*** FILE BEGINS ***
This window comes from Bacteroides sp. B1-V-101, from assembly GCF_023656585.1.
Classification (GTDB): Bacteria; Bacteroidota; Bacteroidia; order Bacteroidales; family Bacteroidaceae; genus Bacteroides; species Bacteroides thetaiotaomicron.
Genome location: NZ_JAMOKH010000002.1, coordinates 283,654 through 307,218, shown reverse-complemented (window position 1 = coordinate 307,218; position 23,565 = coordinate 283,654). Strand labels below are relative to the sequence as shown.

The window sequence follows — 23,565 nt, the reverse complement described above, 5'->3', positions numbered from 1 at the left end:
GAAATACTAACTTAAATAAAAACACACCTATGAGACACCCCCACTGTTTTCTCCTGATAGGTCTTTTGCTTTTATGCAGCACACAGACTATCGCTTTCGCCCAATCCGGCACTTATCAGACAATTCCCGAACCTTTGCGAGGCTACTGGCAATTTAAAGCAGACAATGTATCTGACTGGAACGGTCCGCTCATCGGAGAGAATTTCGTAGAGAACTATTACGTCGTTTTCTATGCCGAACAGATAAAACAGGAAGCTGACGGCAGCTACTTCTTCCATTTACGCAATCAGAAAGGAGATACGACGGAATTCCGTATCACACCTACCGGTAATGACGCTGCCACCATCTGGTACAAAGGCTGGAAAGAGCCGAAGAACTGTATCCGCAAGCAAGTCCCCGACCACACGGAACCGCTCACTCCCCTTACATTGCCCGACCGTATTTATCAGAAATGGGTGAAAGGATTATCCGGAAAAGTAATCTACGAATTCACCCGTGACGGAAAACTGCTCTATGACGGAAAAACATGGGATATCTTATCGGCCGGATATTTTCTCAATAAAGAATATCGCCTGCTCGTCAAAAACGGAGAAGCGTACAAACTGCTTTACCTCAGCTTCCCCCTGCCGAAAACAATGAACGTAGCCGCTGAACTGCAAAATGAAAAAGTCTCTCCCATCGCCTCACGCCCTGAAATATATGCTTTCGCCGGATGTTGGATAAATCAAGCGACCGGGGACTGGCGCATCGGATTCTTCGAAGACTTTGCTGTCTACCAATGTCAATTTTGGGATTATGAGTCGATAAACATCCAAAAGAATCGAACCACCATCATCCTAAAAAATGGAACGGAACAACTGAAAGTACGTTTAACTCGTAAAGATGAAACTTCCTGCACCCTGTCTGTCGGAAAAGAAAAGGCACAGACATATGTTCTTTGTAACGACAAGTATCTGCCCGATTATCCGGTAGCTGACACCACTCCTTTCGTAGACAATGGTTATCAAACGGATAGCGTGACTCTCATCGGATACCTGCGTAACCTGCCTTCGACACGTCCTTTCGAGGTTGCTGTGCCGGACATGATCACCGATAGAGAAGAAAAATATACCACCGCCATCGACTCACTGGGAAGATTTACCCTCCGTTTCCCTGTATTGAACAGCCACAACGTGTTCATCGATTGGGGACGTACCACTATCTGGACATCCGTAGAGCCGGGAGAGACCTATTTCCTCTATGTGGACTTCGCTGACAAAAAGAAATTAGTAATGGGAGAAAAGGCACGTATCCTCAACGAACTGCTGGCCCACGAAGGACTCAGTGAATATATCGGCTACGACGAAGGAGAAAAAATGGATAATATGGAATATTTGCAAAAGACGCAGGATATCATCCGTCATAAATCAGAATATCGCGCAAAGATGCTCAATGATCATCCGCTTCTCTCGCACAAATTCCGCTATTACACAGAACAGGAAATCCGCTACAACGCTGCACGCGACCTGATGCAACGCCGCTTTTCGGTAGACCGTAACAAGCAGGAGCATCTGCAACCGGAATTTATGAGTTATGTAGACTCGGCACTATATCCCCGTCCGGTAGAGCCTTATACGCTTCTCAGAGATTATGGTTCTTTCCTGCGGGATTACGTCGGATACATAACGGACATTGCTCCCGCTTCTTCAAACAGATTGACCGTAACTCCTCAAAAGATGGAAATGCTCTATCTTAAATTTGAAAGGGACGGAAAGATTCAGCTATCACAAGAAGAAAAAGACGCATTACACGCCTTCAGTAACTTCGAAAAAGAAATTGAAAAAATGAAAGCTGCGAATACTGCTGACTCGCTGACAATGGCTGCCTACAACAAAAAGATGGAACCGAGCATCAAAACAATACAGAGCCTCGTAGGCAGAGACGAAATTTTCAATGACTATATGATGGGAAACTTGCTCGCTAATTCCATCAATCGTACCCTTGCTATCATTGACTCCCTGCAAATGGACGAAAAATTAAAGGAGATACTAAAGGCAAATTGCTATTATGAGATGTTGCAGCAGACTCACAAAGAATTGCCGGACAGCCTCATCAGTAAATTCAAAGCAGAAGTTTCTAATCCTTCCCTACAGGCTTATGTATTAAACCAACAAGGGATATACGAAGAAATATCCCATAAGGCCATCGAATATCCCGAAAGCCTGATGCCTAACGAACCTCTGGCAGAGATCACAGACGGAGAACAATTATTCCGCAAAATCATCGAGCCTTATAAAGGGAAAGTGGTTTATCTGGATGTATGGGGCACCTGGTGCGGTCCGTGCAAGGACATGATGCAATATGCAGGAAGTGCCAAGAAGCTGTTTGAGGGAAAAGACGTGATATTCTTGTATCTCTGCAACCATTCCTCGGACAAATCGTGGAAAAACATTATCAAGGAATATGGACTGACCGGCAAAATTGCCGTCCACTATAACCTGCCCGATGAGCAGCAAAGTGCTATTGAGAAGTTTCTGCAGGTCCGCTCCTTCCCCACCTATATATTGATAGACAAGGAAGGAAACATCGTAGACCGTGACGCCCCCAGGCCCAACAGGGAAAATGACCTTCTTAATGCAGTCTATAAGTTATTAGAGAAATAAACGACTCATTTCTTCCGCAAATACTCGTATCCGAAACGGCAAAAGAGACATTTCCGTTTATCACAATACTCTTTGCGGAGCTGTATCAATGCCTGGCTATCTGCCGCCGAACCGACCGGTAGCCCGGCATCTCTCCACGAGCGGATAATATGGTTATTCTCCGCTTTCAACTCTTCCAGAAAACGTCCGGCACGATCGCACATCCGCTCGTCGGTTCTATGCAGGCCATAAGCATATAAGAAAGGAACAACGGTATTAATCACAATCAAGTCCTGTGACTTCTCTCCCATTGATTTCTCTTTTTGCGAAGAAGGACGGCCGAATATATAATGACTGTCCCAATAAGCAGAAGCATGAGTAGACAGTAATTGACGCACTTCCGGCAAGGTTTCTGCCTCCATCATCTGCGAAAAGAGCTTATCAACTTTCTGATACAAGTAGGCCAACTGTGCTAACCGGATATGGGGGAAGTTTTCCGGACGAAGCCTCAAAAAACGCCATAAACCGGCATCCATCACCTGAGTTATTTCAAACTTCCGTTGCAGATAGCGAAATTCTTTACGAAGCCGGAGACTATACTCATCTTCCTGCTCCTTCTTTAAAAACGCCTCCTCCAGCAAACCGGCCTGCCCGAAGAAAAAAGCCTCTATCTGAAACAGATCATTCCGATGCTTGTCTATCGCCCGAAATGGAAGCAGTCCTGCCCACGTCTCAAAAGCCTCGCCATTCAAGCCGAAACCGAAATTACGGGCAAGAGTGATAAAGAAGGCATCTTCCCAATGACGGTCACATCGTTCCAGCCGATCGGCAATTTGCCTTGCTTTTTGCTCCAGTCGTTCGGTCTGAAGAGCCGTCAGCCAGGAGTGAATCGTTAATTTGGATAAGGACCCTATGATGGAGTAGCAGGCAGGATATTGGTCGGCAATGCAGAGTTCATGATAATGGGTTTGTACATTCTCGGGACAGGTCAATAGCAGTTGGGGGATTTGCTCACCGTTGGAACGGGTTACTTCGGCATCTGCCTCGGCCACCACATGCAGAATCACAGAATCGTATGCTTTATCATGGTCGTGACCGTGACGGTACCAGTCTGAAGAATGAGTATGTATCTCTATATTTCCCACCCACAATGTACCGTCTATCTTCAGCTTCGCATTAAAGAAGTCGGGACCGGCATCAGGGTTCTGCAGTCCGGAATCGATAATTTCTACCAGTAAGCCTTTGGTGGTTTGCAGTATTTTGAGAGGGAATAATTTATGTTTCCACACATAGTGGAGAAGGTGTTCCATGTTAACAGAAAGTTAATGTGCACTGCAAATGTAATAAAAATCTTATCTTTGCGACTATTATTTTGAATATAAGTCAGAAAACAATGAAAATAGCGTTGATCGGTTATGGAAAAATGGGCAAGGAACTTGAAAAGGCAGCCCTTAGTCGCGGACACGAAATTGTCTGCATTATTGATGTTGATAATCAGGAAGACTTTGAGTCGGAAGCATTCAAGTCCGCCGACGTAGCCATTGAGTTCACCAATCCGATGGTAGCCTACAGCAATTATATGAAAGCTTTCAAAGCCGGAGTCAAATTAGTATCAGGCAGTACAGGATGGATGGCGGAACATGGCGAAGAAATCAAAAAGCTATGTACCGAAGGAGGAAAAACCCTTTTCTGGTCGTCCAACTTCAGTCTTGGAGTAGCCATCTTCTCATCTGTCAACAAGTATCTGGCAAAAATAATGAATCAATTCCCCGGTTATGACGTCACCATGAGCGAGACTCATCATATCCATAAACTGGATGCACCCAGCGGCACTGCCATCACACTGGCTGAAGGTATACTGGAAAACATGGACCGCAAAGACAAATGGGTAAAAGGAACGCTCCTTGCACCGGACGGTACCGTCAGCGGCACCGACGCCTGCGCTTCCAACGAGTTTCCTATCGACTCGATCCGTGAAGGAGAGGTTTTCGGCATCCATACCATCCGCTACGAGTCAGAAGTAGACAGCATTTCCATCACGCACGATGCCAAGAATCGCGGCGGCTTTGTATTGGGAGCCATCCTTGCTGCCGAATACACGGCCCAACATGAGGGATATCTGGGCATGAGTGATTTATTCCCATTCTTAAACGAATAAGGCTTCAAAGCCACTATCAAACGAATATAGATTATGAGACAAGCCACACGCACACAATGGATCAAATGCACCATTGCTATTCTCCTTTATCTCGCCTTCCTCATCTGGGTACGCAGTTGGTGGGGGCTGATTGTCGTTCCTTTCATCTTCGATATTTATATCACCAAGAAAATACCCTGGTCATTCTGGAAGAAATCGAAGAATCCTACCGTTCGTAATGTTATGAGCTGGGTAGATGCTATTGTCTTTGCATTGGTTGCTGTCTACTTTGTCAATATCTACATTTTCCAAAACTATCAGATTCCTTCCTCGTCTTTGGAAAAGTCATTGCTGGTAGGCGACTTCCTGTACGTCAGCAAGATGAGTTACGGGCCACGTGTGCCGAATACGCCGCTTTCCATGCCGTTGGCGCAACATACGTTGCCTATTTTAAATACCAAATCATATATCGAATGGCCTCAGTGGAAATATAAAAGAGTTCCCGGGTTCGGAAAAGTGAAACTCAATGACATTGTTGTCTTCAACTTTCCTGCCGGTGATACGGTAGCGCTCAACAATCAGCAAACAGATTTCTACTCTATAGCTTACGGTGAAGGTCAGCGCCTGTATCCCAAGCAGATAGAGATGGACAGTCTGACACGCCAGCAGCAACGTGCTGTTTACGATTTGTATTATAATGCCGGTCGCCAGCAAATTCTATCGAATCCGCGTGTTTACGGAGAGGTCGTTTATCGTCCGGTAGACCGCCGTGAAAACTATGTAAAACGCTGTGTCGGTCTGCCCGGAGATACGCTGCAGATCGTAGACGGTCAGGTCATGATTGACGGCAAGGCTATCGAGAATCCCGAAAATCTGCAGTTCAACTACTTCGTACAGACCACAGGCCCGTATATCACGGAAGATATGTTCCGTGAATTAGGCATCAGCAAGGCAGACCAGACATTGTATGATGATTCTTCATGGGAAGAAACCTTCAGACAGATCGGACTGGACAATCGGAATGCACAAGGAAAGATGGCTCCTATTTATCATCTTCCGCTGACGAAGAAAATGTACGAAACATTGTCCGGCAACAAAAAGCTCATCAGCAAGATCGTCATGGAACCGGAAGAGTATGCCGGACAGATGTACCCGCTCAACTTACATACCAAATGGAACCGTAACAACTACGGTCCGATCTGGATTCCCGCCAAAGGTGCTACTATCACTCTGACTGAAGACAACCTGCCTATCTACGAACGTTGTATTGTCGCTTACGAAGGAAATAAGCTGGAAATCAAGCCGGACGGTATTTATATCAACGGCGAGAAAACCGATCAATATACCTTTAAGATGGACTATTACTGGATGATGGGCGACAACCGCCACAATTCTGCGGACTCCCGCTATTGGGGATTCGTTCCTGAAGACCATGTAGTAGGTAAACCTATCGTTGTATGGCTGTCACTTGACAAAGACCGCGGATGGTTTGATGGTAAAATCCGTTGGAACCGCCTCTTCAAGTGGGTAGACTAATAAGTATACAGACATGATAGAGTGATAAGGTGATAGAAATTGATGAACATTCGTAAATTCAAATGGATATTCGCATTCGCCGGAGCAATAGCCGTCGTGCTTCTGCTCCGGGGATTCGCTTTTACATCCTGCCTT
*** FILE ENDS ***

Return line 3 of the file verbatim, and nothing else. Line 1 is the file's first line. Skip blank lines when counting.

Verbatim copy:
Genome location: NZ_JAMOKH010000002.1, coordinates 283,654 through 307,218, shown reverse-complemented (window position 1 = coordinate 307,218; position 23,565 = coordinate 283,654). Strand labels below are relative to the sequence as shown.